The ambulance carrying Nelson Mandela to the hospital two weeks ago broke down, according to the South African government and the 94-year-old was forced to wait for a second ambulance to finish the transport.
In a written statement, the Office of the Presidency said, "When the ambulance experienced engine problems it was decided that it would be best to transfer to another military ambulance which itself was accompanied for the rest of the journey by a civilian ambulance."
Mandela was rushed to the hospital in the early morning hours of June 8, after his health deteriorated rapidly from a recurring lung infection.
Government officials insist the former president's health was not compromised while he waited for the second ambulance.
"The fully equipped military ICU ambulance had a full complement of specialist medical staff including intensive care specialists and ICU nurses," according to the written statement. "The convoy also included two quick response vehicles."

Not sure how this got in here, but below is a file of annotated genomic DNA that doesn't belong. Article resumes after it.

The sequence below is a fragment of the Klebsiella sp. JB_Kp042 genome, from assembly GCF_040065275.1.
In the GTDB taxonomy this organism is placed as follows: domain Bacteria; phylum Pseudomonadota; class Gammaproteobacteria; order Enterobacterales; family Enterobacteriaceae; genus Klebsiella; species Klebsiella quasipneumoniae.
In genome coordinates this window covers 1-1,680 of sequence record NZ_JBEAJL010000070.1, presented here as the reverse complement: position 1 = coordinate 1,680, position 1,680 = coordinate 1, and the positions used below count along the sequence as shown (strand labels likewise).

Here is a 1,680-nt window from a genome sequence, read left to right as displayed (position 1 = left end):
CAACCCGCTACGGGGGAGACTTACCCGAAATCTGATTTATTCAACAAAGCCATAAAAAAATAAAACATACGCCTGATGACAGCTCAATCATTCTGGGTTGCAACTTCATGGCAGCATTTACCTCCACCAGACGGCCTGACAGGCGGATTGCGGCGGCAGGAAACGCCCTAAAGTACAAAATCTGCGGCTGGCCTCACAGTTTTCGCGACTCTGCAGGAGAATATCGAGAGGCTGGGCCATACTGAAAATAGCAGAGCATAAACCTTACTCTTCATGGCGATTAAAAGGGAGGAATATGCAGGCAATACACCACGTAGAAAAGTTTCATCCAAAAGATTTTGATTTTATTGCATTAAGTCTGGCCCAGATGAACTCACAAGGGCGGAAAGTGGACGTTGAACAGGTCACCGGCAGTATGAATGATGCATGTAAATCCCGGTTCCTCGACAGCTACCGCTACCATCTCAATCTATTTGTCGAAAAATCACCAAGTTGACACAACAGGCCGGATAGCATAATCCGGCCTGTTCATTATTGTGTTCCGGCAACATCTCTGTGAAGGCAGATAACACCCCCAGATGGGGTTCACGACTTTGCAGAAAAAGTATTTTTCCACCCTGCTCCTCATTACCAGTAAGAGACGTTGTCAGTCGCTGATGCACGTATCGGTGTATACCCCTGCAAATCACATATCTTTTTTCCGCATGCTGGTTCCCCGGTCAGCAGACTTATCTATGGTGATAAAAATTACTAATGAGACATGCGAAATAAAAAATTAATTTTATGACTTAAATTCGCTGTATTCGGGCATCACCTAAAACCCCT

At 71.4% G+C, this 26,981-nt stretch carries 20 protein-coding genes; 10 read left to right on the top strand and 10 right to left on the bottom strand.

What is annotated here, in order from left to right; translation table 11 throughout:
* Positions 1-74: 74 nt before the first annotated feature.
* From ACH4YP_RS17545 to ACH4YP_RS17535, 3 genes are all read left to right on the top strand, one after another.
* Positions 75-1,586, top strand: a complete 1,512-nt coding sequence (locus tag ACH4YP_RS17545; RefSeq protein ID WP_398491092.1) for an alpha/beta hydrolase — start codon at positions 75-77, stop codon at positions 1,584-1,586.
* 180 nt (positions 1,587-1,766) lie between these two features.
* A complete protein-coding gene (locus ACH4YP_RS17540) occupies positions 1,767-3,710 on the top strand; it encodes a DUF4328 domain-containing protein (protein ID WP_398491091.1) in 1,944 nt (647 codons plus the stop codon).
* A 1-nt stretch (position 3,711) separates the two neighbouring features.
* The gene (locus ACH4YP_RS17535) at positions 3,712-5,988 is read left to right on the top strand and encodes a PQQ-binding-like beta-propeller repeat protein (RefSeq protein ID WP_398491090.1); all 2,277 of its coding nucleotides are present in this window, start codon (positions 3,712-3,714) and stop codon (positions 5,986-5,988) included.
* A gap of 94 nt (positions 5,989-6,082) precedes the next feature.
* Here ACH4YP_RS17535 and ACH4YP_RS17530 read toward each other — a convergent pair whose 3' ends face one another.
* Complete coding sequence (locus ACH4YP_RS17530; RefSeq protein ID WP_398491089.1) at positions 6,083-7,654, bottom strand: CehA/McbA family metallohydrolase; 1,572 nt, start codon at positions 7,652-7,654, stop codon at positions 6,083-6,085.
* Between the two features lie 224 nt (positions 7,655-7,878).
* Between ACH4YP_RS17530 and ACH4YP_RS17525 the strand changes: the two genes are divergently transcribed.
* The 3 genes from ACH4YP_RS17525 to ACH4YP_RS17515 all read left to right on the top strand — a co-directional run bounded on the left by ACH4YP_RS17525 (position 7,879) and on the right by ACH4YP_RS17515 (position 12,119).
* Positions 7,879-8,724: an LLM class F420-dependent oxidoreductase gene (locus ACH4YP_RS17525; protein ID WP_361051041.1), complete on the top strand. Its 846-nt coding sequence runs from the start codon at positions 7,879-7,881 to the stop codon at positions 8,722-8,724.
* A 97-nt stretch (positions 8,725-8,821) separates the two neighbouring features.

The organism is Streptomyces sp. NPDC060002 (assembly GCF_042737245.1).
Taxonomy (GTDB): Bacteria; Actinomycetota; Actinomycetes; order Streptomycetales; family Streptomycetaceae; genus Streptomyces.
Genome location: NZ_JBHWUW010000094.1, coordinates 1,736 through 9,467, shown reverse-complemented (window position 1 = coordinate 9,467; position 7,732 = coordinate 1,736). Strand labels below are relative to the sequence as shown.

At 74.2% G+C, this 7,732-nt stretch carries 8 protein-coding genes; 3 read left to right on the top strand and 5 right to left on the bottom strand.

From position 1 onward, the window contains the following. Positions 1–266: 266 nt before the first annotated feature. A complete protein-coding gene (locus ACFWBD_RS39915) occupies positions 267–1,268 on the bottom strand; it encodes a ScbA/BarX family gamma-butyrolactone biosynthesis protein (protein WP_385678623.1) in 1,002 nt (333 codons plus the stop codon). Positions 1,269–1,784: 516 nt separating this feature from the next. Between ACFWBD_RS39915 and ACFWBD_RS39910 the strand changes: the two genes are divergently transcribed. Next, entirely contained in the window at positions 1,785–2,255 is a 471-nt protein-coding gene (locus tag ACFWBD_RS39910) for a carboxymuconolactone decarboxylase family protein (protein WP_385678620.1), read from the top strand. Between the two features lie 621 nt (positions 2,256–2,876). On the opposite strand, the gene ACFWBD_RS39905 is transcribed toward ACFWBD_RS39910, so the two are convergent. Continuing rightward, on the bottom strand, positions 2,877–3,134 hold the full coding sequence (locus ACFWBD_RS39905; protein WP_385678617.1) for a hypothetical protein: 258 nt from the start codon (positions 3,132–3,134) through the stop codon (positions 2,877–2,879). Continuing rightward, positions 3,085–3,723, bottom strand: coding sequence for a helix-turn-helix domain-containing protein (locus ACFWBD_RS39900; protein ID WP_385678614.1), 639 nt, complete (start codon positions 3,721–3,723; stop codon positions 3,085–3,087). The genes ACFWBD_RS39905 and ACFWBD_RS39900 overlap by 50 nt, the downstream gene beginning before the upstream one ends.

The anti-apartheid leader remains in serious, but stable condition.
Former South African president Thabo Mbeki is the latest to suggest that Mandela is getting better.
After speaking to Mandela's doctors, Mbeki told a South African radio station, "Nelson Mandela is improving in terms of his health. I don't think anyone should entertain some sort of wrong notion that Nelson Mandela is about to die tomorrow. He's not going to."
Earlier this week, Mandela's daughter Zenani Mandela-Dlamini told a crowd of reporters outside Mediclinic Heart Hospital her father "is doing very well." President Jacob Zuma has also said publicly Mandela's health is "improving."
But government officials say doctors have not indicated when Mandela may be released from the hospital.